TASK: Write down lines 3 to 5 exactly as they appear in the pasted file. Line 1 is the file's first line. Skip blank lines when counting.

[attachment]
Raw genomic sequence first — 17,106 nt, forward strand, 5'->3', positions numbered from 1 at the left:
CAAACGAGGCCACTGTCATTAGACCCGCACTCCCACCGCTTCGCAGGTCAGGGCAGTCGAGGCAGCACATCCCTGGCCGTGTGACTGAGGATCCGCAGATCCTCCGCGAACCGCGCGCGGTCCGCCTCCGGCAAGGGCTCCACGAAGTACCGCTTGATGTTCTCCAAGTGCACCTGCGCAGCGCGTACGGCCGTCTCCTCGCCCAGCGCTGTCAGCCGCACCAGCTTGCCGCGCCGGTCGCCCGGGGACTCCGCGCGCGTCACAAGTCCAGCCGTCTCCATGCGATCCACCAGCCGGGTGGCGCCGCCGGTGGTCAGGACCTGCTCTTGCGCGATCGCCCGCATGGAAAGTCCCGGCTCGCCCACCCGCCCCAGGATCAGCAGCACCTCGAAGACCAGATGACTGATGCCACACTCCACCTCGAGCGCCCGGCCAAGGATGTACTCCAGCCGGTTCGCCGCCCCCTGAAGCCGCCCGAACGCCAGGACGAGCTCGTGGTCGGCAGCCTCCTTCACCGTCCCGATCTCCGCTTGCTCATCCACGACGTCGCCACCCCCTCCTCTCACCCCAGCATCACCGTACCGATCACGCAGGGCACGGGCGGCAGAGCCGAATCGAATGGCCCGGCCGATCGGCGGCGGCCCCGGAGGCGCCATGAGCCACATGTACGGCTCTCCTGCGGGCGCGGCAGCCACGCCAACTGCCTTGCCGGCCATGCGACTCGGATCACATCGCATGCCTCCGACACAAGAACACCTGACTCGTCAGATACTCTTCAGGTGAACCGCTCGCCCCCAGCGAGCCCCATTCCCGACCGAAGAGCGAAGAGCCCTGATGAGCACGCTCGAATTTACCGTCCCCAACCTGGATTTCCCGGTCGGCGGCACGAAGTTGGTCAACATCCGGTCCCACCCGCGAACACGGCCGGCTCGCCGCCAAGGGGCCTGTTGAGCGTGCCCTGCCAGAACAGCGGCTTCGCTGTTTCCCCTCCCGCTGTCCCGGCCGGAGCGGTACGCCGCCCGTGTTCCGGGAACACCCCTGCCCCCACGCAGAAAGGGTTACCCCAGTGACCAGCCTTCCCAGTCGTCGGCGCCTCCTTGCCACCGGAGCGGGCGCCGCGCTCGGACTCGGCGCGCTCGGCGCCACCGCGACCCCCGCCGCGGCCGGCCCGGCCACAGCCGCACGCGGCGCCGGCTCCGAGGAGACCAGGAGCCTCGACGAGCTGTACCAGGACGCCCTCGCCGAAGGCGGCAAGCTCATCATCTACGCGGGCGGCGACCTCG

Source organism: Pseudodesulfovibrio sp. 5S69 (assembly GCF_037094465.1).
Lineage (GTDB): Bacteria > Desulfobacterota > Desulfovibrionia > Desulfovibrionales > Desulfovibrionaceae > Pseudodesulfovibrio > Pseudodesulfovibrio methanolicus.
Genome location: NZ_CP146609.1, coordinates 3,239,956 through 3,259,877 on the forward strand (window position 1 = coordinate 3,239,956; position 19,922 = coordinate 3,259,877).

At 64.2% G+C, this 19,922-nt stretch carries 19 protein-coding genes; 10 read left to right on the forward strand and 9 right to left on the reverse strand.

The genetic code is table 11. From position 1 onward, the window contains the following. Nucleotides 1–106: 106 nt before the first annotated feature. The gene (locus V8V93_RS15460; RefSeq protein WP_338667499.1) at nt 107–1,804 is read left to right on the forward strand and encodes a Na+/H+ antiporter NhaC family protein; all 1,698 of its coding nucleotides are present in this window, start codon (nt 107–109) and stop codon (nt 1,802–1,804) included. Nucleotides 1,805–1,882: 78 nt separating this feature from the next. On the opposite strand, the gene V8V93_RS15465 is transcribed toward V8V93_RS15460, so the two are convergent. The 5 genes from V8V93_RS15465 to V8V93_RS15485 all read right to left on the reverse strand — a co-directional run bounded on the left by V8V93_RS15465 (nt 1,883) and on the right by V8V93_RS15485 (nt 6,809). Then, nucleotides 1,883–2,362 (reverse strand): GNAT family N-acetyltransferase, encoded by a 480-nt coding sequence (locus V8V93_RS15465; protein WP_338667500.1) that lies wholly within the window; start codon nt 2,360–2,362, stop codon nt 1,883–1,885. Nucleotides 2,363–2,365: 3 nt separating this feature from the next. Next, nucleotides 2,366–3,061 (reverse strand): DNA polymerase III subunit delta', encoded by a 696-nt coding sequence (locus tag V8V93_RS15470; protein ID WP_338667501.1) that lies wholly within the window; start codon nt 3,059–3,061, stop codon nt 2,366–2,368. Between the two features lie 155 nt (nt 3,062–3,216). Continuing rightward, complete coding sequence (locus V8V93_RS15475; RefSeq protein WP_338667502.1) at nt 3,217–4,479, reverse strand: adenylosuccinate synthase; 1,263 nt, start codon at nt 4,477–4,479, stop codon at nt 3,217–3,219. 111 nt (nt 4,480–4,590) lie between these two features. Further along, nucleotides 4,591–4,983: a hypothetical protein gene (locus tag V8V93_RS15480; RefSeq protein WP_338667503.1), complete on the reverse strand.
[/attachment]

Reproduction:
Source organism: Pseudodesulfovibrio sp. 5S69 (assembly GCF_037094465.1).
Lineage (GTDB): Bacteria > Desulfobacterota > Desulfovibrionia > Desulfovibrionales > Desulfovibrionaceae > Pseudodesulfovibrio > Pseudodesulfovibrio methanolicus.
Genome location: NZ_CP146609.1, coordinates 3,239,956 through 3,259,877 on the forward strand (window position 1 = coordinate 3,239,956; position 19,922 = coordinate 3,259,877).